Editors' Pick: Originally published Feb. 19.
"Creative destruction," a term coined by famed economist Joseph Schumpeter, is now at work to revitalize IBM (IBM) , the grandfather of information technology. But judging by the drumbeat of pessimism over IBM, you wouldn't know it.
Founded in 1911, IBM is continually dismissed as a hidebound corporate relic that's destined for the tech sector's historical dustbin. IBM's headquarters in the Westchester hamlet of Armonk, N.Y. is a long way from the cooler environs of Silicon Valley, where the hipster billionaires behind Apple and Alphabet are creating world-changing gadgets, computer software and online services.
But the investment herd is quite mistaken about IBM, which spells investment opportunity for you. And while you wait for IBM's strategic moves to lift the stock's price, you can enjoy the high dividend. In these days of 1% CDs, it's tough to find a yield worth getting excited about, but IBM's dividend yield of 3.9% is nothing to sneeze at. Here's why IBM is a rare opportunity in what promises to be a tough year for the broader markets.
On Thursday, "Big Blue" took another step to proving the conventional wisdom wrong, when it announced it would pay $2.6 billion for Truven Health Analytics, a health care information technology company that has accumulated data on the cost and treatment of about 300 million patients. This marks the fourth company that IBM has bought since it formed its Watson Health division last April, bringing the total spent on health care acquisitions to $4 billion.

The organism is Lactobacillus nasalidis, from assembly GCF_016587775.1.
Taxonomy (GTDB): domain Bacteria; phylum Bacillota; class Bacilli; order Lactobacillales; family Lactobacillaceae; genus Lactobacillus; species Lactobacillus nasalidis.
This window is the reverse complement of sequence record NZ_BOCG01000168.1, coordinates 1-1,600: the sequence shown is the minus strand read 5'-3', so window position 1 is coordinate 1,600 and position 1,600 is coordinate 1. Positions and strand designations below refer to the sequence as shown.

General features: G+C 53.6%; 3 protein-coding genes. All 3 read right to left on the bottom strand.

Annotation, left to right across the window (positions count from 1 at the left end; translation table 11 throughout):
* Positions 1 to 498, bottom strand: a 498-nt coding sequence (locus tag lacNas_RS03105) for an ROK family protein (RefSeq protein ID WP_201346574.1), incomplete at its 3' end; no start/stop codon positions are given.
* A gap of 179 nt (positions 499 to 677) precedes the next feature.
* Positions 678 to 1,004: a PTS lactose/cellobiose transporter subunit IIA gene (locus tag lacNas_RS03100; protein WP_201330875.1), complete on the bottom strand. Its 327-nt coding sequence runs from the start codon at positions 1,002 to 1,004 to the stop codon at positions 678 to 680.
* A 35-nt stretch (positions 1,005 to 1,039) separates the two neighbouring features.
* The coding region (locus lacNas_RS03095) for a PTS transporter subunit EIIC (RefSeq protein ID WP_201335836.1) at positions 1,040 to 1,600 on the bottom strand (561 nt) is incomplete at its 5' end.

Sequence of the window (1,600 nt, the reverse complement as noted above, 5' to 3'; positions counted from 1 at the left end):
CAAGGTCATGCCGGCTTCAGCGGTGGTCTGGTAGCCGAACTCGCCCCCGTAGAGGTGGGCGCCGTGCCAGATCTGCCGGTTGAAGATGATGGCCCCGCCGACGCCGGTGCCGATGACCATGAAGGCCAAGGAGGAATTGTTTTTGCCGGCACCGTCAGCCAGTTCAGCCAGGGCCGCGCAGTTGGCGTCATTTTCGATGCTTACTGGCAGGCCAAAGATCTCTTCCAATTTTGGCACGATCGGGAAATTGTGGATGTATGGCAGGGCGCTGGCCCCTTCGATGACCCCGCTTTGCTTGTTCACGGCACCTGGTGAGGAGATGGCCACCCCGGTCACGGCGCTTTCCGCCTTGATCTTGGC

Truven possesses crucial payment information on patients that includes detailed coding on disease categories, diagnoses and treatments. IBM's Truven acquisition is another sign that IBM's management, led by CEO Virginia Rometty, won't be deterred from its strategic repositioning toward health IT, despite recent disappointing operating results for the company as a whole.
Super investor Warren Buffett grasps the wisdom behind IBM's reinvention, a clear indication that IBM's blueprint isn't desperate wishful thinking. Buffett's Berkshire Hathaway increased its stake in IBM in the third quarter of last year by about 2% to 81 million shares from 79.6 million, for a value of $11.7 billion. That makes IBM Berkshire Hathaway's fourth biggest holding.
Rometty and her team understand that the most valuable commodity in the business world today is information, especially in the health care field, where success isn't just measured in dollars and cents but also in human lives.